This isn’t the first time online reviews (specifically, the negative ones) landed in the jurisdiction of a court;two years ago, a Virginia court of appeals decided that fake negative reviews (the Yelp kind, mostly) were not protected under our First Amendment right to free speech.
As silly as this may sound on the surface, the underlying principle here is an important one: sharing truthful, negative business experiences online is important enough to be protected by law. Of course, this doesn’t account for the prevalence of fake negative reviews or the autonomy that ratings and review sites offer (Real talk: people Yelp one star for a restaurant based on the fact that the wait was too long.)
Umi Kitchen Launches in New York
The Business Insider headline will grab you: “The founder of Shake Shack is backing a startup that delivers home-cooked food.” And, indeed, Danny Meyer is all about new technology and new ideas. It also happens that one of the founders of this startup, an app called Umi Kitchen, is his daughter, Hallie.
Umi Kitchen, a New York City-based food delivery app, promises to deliver a home-cooked meal. Apparently, the idea came after another founder, CEO Khalil Tawil, tired of meals like Chipotle and Shake Shack (ha) — and wanted something less industrial. So, they invited home cooks to essentially apply to cook for strangers who want home-cooked meals delivered via an app.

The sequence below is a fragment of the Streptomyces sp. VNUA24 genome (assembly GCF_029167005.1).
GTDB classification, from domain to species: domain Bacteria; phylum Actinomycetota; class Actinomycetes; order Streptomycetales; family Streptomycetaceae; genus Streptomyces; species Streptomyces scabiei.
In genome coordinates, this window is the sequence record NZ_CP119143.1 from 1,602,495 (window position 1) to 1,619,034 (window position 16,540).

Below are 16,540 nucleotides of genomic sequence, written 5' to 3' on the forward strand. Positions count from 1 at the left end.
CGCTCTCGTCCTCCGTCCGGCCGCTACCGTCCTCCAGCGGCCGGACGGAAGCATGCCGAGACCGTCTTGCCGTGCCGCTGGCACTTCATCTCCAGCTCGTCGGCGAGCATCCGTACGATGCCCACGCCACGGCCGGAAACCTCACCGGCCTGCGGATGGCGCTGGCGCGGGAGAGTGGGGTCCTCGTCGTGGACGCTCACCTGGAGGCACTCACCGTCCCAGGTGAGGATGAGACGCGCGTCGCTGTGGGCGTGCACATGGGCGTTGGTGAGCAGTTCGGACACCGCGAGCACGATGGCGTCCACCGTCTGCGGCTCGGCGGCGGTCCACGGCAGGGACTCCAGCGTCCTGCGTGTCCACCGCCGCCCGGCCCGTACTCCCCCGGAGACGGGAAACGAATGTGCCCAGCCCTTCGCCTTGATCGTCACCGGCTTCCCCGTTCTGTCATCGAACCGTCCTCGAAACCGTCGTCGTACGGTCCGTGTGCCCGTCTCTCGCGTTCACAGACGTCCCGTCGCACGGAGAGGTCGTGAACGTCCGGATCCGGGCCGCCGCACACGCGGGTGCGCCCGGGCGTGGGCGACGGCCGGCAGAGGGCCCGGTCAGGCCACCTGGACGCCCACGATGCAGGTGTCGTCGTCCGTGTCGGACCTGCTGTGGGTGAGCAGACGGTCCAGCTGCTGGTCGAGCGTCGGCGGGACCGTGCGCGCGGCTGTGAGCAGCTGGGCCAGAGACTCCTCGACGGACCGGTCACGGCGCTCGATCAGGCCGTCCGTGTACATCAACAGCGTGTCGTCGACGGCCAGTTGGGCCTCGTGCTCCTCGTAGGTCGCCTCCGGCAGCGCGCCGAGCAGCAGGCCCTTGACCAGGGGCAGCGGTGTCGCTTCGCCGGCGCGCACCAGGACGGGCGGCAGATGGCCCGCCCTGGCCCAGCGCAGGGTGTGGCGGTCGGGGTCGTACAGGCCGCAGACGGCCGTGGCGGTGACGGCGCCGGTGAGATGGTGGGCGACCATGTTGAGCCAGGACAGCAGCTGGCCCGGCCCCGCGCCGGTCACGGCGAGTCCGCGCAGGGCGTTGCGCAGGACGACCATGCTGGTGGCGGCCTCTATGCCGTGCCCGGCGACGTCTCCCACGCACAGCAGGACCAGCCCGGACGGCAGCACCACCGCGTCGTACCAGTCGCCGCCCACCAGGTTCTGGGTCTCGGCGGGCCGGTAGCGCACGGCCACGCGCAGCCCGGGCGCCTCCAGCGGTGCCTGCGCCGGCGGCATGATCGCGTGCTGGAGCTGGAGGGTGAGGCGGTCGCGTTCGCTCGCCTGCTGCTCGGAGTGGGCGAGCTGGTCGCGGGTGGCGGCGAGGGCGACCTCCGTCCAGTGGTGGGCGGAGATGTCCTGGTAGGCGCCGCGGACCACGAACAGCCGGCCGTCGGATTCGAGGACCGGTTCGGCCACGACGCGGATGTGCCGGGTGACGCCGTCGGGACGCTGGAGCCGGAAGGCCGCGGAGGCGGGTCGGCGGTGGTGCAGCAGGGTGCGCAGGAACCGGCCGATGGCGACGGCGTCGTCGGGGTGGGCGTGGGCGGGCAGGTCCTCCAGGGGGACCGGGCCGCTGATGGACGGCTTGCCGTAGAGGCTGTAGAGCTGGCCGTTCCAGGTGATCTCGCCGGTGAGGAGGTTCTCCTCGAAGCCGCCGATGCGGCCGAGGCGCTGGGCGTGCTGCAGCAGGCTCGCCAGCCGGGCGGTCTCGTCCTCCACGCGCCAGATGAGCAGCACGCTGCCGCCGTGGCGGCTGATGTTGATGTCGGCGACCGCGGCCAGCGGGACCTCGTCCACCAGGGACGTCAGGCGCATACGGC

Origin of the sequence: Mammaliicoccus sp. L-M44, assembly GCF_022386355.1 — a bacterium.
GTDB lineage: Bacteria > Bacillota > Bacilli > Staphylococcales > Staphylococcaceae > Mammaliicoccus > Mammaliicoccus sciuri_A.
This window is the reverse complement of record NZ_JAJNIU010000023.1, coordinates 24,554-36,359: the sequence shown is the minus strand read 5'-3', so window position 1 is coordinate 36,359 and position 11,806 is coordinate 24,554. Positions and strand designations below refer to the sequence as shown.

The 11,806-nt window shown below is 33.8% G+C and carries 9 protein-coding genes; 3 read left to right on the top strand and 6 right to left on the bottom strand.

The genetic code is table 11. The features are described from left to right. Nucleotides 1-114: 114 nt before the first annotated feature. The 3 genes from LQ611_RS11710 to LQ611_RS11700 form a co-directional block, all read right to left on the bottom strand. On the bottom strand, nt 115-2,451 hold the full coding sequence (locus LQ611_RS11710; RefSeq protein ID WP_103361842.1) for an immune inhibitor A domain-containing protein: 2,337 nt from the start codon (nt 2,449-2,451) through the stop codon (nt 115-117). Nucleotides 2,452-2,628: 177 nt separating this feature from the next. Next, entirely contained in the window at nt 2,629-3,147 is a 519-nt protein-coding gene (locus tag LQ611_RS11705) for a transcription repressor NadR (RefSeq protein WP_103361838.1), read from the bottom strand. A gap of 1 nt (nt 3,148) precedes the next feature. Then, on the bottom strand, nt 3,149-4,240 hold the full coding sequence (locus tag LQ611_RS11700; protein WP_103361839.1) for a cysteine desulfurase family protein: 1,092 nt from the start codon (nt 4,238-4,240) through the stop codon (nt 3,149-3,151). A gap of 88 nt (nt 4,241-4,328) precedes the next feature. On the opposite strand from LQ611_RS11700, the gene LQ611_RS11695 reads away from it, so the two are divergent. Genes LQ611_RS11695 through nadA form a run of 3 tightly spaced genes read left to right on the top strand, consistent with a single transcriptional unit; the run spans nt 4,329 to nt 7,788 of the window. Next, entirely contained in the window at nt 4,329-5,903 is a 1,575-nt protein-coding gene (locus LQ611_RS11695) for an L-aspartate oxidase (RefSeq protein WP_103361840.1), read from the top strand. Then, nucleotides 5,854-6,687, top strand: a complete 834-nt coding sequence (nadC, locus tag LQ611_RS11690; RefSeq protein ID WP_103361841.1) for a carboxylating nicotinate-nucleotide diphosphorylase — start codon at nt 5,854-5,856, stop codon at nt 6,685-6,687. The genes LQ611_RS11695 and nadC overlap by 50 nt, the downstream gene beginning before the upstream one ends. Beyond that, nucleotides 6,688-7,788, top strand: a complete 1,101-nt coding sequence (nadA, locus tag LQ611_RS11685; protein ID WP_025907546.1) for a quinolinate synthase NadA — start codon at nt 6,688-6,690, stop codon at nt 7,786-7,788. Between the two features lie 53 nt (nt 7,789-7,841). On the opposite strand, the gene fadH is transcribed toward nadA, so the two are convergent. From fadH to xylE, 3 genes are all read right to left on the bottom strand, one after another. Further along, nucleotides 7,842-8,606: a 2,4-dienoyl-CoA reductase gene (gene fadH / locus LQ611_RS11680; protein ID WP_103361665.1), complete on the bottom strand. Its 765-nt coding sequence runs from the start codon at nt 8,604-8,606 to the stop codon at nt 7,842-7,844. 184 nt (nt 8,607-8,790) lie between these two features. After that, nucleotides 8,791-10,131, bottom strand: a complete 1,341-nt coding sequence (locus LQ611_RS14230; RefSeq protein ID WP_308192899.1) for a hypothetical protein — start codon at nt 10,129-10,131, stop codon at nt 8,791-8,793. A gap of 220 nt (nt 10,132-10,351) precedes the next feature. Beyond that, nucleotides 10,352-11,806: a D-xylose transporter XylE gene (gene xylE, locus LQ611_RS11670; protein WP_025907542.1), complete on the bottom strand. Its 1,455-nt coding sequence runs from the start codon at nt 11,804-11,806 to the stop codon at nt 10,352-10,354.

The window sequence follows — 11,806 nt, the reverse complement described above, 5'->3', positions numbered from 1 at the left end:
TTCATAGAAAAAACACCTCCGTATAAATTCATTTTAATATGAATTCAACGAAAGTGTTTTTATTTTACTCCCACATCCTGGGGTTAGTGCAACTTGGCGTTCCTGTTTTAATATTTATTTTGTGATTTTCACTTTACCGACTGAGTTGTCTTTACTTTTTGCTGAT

As for the logistics: founders evaluate all of the food before accepting a cook. Their only guidelines, according to BI, are that each chef should have a “signature meal” and that it should be enough quantity to feed a hungry adult. Also: every accepted cook has to pass food safety training — the same training required of restaurant workers. (This detail is a big deal. There are an endless stream of ideas for “Uber for X,” but “Uber for home-cooked meals” only works if food safety can be guaranteed.) Unclear, though, how they get around commercial kitchen regulations in New York, which include health inspections.
The service has been available in Brooklyn since April, and launched yesterday in Manhattan, using Postmates as a delivery partner.
Not a lot of surprises in this QSR post about Millennials and the restaurant industry, but I’ve never seen this stat worded quite this way: “Although Baby Boomers spend more money on restaurants, Millennials spend more as a percentage of their overall credit card bills.” (Not surprising, but definitely interesting.)
The Restaurant Innovation Summit, presented by the National Restaurant Association (the other NRA) started yesterday, and continues through tomorrow, 9/15. Follow its #RISummit hashtag on Twitter for excellent insights, ideas, and announcements from tons of people at the forefront of restaurants and technology.
- Drone deliveries are coming [to college campuses] [from Chipotle] [featuring burritos!] — Eater
- Fun promotion: order an UberEats “Throwback Thursday” lunch tomorrow. It comes with “goodies that will take you back to the days of dial-up” and a can of Pringles — Uber
- The tech that helped one restaurant fix its scheduling problems — Entrepreneur
- An unsurprising thing worth watching: Most consumers want to use messaging to interact with businesses — TechCrunch